Other questions, she added, might include the history of the sacraments of initiation, how the order was changed in the early 20th century, how the archdiocese will handle the changes, how to prepare children for sacraments, and how the restored order may provide a new opportunity for the parishes’ approach to youth ministry.

“I invite every single Catholic to participate in this phone call,” Swanson said. “This is a major initiative by the Archdiocese of Denver, and one that will need the cooperation of all members of the faithful of northern Colorado.”

Hundreds of Catholics participated in the archbishop’s inaugural TeleForum Dec. 21, 2014, which featured a Christmas message, as well as the archbishop’s live responses to 13 questions. In addition, 268 people left voice messages asking a specific question, requesting information or guidance, or simply wishing the archbishop a merry Christmas.

TeleForum technology, developed by the Highlands Ranch-based corporation Broadnet and donated to the archdiocese, is a step in the Office of Communication’s ongoing plans to develop more tools to communicate the message of the archbishop in new and different ways, according to Swanson.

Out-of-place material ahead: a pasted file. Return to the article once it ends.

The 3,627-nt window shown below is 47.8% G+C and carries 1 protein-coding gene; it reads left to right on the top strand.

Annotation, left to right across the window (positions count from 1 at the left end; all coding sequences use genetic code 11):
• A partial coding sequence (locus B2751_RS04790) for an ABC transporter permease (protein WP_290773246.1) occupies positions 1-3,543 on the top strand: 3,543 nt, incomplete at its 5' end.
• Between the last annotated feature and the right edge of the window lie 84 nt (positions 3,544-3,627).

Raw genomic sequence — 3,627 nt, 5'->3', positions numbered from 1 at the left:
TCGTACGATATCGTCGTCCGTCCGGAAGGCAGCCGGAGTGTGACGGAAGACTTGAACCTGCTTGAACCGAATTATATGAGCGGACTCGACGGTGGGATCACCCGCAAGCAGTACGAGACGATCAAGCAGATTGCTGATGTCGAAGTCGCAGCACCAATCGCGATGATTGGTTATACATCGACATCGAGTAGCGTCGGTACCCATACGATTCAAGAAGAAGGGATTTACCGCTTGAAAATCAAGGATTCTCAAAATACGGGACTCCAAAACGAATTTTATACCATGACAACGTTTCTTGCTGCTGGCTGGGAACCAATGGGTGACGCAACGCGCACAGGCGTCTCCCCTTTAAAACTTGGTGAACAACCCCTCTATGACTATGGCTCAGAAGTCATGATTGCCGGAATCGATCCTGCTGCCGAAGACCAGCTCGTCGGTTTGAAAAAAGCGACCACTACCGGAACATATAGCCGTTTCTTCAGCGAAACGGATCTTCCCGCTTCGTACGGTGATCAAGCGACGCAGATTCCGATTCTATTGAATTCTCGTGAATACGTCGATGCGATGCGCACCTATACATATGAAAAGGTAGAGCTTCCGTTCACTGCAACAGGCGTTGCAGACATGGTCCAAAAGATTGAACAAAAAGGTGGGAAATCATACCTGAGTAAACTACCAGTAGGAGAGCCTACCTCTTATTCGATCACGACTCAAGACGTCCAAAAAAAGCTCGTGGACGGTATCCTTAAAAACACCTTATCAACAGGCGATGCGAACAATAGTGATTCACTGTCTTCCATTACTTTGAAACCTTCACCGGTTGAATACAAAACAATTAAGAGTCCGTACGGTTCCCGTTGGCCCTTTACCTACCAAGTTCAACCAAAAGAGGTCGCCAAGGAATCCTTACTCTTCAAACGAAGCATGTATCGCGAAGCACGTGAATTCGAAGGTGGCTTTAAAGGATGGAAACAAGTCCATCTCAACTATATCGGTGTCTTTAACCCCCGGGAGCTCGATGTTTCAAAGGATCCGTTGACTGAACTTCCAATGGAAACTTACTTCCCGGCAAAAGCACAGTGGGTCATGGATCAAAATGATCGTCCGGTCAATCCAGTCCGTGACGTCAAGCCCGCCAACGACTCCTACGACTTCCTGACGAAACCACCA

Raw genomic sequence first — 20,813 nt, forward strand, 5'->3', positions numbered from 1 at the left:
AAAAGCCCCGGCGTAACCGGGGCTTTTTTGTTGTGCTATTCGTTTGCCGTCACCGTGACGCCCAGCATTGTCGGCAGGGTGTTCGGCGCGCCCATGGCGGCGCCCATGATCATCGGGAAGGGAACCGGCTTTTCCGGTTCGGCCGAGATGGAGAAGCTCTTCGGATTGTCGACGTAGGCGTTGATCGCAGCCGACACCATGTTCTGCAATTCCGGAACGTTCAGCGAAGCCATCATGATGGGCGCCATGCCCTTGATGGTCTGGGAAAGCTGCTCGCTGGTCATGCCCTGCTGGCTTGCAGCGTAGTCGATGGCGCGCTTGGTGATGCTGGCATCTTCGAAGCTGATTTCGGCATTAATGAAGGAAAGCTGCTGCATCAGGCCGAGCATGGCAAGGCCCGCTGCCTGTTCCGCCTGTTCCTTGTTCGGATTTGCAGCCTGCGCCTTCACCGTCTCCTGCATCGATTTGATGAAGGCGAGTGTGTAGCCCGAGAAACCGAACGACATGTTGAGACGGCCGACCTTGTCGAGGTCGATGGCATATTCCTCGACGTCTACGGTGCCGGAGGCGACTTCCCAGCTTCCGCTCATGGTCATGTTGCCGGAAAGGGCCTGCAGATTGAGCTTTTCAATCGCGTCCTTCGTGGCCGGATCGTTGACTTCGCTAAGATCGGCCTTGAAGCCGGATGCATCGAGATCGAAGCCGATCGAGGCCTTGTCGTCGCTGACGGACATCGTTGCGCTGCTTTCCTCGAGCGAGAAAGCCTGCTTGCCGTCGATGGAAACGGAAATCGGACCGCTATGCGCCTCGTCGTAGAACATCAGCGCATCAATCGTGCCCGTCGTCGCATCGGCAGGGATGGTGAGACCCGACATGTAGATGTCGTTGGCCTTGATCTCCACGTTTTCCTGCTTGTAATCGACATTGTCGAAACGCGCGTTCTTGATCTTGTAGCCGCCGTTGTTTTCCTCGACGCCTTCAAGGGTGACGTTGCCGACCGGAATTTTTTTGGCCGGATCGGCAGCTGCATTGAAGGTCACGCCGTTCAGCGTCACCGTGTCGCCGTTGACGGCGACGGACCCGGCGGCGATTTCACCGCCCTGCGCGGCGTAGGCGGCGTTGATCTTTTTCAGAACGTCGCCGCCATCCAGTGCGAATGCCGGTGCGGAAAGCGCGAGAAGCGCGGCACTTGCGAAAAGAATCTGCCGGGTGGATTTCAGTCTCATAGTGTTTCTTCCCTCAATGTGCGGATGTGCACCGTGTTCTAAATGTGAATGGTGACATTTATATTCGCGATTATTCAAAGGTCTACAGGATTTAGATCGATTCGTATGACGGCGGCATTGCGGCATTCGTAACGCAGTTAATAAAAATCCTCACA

Since Broadnet’s inception in 2004, they have managed more than 14,000 telephone interactive events, involving politicians, world leaders, professional sports teams and faith-based organizations.

> Register for the TeleForum by texting “bishop” to 313131.

COMING UP: Q&A: USCCB clarifies intent behind bishops’ Eucharist document

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Last week, the U.S. bishop concluded their annual Spring meeting, during which much about the Church in the U.S was discussed. In particular, the bishops voted to draft a document on the meaning of Eucharistic life in the Church, which was approved by an overwhelming majority.

Since then, speculation about the nature of the document has run rampant, the chief of which is that it was drafted specifically to instigate a policy aimed directly at Catholic politicians and public figures whose outward political expressions and policy enactment do not align with Church teaching.

The USCCB has issued a brief Q&A clarifying the intent of the document, and they have emphasized that “the question of whether or not to deny any individual or groups Holy Communion was not on the ballot.”

“The Eucharist is the source and summit of Christian life,” the USCCB said. “The importance of nurturing an ever